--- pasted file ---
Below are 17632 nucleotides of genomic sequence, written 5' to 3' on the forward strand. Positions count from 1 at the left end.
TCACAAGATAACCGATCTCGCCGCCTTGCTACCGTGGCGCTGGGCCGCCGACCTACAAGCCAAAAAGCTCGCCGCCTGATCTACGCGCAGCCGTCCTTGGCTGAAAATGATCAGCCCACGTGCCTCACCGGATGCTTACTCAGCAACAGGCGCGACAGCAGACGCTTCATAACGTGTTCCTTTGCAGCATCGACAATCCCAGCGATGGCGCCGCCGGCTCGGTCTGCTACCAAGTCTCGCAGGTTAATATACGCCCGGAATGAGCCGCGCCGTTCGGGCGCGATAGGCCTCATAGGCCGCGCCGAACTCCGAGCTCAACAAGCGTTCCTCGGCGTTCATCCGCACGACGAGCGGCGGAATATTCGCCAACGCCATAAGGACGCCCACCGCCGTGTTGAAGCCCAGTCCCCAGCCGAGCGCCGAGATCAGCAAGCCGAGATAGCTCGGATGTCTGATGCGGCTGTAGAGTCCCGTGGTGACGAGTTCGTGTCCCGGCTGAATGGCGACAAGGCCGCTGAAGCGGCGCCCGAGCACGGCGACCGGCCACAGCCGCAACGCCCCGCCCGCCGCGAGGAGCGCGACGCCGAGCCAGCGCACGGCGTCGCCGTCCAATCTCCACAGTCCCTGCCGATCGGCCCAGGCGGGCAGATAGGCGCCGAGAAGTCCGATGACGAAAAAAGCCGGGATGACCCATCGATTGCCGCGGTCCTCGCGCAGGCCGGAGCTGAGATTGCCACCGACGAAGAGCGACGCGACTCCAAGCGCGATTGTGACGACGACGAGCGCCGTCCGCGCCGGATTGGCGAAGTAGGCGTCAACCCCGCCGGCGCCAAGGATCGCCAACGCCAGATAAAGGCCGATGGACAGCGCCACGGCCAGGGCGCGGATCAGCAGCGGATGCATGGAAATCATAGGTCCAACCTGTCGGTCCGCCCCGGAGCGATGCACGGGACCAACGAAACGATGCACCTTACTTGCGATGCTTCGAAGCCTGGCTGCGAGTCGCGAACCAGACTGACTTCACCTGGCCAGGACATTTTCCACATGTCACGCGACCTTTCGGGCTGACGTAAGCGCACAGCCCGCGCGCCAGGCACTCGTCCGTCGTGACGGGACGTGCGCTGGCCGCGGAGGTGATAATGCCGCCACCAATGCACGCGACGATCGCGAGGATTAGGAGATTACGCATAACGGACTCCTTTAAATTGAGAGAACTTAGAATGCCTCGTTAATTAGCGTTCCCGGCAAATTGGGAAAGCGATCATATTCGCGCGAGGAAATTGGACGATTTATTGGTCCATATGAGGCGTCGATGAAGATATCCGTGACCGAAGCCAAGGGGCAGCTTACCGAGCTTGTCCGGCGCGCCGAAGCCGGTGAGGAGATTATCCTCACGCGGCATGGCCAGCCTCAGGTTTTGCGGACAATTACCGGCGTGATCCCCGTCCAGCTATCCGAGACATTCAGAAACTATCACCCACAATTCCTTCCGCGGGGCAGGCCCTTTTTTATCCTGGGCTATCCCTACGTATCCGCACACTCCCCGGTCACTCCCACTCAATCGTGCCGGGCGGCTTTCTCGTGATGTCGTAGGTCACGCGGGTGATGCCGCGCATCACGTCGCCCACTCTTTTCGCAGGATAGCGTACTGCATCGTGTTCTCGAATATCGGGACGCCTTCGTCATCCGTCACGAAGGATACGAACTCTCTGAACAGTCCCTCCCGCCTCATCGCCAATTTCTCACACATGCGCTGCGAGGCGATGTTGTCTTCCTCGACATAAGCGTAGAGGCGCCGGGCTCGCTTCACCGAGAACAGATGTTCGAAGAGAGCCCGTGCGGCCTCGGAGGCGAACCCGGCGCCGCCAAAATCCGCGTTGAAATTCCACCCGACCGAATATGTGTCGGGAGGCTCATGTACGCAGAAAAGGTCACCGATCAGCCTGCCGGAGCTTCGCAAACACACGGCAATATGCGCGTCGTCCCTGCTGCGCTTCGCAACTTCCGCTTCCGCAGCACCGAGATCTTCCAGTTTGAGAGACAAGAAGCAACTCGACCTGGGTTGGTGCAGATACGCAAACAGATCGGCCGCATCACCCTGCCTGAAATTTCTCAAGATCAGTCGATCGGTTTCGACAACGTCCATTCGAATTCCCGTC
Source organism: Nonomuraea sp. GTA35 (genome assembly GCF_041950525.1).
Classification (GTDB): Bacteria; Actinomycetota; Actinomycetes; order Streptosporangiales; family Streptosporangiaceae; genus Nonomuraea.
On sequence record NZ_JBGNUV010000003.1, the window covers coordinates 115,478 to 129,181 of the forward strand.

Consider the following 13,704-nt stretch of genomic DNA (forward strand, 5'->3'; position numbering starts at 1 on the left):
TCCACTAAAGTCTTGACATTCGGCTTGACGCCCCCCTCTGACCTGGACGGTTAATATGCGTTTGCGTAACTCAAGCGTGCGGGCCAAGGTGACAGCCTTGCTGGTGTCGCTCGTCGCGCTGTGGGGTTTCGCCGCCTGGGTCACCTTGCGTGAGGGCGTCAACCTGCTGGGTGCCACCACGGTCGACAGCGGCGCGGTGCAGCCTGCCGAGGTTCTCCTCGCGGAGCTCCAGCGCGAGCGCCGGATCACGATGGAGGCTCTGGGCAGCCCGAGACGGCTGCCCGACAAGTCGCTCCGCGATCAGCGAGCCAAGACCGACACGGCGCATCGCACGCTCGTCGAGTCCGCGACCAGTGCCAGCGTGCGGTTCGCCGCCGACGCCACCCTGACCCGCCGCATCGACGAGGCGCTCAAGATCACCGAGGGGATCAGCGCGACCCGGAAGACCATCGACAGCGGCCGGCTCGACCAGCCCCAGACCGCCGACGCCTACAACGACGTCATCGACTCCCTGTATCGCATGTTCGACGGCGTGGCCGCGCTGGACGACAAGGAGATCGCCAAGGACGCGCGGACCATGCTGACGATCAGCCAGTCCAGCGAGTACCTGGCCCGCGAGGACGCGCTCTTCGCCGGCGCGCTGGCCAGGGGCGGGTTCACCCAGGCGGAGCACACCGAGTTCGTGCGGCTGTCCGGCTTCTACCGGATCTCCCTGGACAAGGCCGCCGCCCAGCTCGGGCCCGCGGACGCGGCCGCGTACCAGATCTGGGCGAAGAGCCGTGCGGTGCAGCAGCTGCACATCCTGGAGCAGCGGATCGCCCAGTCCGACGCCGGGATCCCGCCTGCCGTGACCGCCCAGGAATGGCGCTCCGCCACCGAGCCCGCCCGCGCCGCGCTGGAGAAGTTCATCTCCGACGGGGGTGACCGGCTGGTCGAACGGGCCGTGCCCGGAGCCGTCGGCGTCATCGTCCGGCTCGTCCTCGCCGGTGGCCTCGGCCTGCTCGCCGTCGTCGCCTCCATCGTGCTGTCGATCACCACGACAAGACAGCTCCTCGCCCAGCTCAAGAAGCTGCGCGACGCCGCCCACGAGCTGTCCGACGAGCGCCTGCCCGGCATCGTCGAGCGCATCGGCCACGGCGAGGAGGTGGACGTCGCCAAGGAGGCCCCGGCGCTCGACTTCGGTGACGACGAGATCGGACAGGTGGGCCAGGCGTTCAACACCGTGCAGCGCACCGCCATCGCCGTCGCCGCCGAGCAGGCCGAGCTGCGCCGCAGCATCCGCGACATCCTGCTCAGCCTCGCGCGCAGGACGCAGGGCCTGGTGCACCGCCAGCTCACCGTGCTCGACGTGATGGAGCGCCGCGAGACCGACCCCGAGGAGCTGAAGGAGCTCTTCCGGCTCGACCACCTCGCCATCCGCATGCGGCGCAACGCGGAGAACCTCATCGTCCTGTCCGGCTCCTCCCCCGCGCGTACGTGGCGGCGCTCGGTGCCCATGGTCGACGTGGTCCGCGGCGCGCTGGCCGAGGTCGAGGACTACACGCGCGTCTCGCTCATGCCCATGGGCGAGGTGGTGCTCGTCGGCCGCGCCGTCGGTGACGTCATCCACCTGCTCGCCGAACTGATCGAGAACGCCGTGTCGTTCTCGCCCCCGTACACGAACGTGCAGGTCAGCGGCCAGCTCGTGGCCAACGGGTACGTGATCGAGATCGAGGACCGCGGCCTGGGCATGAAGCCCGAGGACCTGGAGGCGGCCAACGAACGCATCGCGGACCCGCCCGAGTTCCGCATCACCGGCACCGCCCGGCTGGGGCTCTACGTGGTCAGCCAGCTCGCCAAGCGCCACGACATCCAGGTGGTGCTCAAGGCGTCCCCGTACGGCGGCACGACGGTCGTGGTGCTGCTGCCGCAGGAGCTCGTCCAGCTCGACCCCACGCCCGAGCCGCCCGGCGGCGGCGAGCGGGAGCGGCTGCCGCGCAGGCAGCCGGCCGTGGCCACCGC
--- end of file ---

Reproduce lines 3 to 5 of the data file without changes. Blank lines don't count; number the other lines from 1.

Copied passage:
Source organism: Nonomuraea sp. GTA35 (genome assembly GCF_041950525.1).
Classification (GTDB): Bacteria; Actinomycetota; Actinomycetes; order Streptosporangiales; family Streptosporangiaceae; genus Nonomuraea.
On sequence record NZ_JBGNUV010000003.1, the window covers coordinates 115,478 to 129,181 of the forward strand.